The primes $p$ are, of course, in one-to-one correspondence with the squares of primes $p^2$. But is there any interval $a < x < b$ possible where the primes thin out so much, that it contains more squares of primes than primes?

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    $\begingroup$ Trivially, yes. Any interval where $a = p^2-1$ and $b = p^2+1$, for some prime $p$. $\endgroup$ – LarsH Jan 17 '16 at 3:36
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    $\begingroup$ @Ross: Maybe you can make it less easy by requiring that the interval contains $n$ primes with $n>>0$. $\endgroup$ – Tito Piezas III Jan 17 '16 at 3:57
  • $\begingroup$ How embarrassing. Oh well. $\endgroup$ – Ross Presser Jan 18 '16 at 13:31
  • $\begingroup$ @TitoPiezasIII: Having been spanked on the simpleminded phrasing of the question I'm hesitant to try again. $\endgroup$ – Ross Presser Jan 18 '16 at 13:32
  • $\begingroup$ I'd be interested to know the motivation for this question. $\endgroup$ – Josh Chen Jan 20 '16 at 10:38

The interval $23 \lt x \lt 29$ is one such

  • $\begingroup$ And $47<x<53$, etc. $\endgroup$ – Tito Piezas III Jan 17 '16 at 3:52

I think the intent of your question was that the number of primes in the interval, call it $\pi(n)'$, is non-zero. If so, then the simplest case is,

$$p_n^2\leq x \leq p_{n+1}^2$$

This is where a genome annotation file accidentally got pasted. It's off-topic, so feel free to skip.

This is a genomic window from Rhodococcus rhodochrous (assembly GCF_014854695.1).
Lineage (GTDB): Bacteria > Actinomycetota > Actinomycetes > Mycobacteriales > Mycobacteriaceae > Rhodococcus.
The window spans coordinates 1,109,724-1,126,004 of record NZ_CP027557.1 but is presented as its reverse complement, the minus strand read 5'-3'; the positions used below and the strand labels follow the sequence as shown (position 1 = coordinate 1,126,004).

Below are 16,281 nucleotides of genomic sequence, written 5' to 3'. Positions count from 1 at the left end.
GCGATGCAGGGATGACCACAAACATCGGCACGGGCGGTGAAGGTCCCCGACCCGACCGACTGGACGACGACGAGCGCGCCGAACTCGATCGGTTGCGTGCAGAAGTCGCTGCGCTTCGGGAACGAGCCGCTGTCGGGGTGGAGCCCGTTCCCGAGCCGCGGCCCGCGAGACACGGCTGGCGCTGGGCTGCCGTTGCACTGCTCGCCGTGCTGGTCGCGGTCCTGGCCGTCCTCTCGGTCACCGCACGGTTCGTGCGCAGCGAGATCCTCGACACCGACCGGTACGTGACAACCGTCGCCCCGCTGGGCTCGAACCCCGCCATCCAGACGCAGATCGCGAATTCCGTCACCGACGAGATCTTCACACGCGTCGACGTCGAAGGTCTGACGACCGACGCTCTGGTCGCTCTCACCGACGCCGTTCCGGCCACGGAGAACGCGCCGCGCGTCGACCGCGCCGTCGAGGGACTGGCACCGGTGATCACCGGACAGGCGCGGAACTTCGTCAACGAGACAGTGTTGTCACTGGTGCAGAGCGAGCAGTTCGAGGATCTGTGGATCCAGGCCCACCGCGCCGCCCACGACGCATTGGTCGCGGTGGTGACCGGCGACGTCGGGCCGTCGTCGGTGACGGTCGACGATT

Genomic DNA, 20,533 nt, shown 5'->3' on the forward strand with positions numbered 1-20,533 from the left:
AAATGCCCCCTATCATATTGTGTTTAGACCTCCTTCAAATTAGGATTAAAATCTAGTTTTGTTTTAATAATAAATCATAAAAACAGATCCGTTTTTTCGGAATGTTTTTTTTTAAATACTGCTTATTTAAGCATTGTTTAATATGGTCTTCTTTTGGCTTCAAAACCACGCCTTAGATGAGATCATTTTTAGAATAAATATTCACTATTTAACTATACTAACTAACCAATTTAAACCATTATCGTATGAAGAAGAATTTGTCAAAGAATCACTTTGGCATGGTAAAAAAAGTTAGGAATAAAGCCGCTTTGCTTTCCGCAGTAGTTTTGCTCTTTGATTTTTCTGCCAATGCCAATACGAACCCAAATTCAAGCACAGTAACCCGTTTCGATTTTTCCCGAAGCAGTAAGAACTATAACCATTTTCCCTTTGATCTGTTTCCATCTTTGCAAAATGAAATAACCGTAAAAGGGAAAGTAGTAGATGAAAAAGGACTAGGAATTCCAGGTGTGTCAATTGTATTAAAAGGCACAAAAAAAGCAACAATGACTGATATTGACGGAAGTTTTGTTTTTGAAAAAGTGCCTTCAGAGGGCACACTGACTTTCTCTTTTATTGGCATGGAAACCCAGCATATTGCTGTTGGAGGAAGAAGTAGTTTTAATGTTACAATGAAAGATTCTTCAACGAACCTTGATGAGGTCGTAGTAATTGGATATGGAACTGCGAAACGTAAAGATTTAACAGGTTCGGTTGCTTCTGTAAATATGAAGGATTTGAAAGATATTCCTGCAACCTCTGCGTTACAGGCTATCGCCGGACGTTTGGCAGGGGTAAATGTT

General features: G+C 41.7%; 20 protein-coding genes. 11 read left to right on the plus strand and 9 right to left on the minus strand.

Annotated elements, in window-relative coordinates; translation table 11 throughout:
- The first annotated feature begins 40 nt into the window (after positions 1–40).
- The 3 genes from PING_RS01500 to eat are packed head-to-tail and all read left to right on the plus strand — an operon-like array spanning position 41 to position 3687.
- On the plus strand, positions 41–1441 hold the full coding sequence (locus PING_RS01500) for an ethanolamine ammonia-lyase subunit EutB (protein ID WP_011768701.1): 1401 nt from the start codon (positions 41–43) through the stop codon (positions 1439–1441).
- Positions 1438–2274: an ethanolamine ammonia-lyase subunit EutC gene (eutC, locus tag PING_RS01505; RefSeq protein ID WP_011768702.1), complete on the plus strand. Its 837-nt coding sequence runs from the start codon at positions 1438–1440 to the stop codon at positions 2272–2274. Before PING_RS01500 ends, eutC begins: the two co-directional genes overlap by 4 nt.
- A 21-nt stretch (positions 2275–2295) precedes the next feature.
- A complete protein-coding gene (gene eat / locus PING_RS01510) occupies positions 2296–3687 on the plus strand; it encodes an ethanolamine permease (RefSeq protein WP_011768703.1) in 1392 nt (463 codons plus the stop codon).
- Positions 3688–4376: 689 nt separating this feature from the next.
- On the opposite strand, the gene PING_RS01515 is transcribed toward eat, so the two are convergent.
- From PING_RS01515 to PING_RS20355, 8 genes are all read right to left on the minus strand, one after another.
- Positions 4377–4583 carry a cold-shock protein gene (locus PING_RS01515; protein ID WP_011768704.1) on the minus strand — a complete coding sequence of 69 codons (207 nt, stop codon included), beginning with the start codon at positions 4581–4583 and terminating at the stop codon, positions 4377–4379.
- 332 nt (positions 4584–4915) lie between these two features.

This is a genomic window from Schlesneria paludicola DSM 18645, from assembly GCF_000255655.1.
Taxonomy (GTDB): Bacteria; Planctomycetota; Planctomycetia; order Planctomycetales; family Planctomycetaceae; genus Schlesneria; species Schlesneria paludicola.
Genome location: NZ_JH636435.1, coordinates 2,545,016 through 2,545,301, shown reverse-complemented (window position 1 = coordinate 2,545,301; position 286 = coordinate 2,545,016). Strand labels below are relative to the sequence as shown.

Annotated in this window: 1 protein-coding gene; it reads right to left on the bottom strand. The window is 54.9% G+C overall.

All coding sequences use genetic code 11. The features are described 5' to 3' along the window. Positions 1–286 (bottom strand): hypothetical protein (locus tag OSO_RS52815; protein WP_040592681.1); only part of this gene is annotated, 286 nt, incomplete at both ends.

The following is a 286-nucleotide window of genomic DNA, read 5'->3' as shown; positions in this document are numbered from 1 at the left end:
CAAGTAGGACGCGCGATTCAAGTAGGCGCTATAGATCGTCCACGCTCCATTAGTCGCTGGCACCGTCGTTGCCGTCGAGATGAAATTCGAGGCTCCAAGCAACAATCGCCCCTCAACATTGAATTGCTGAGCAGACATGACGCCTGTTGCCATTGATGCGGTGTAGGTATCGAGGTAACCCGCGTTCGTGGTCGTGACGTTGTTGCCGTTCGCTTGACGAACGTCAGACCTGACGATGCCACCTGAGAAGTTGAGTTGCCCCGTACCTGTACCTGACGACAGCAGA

for prime $p_i$. Your question then assumes the count as $\pi(n)'<2.$ However,

  1. A consequence of Legendre's conjecture is that the number of primes in that interval is at least 2.
  2. More strongly, if Brocard's conjecture is true then, for $n>1$, there are at least 4.

As the count $\pi(n)' =2, 5, 6, 15, 9, 22, 11, 27, 47,\dots$ (A050216) goes up fast, it is highly doubtful that Brocard's conjecture is false.

  • $\begingroup$ I believe Bertrand's postulate would also be relevant. $\endgroup$ – Tito Piezas III Jan 20 '16 at 10:07
  • $\begingroup$ No, in fact when I asked my question, I was imagining a desert containing no primes, not even one, but where at least two prime squares fall. You're saying that Legendre's conjecture makes that impossible. $\endgroup$ – Ross Presser Jan 20 '16 at 15:11
  • $\begingroup$ And (after reading it) I see Bertrand's postulate, which is proven, completely rules out my scenario. $\endgroup$ – Ross Presser Jan 20 '16 at 15:15
  • $\begingroup$ @RossPresser: Yes, Legendre's (and Brocard's) conjecture make it impossible since they postulate at least $2$ and $4$ primes, respectively, in that interval. $\endgroup$ – Tito Piezas III Jan 20 '16 at 15:46
  • $\begingroup$ Those two are conjectures, but Bertrand's postulate is proven. $\endgroup$ – Ross Presser Jan 20 '16 at 15:58

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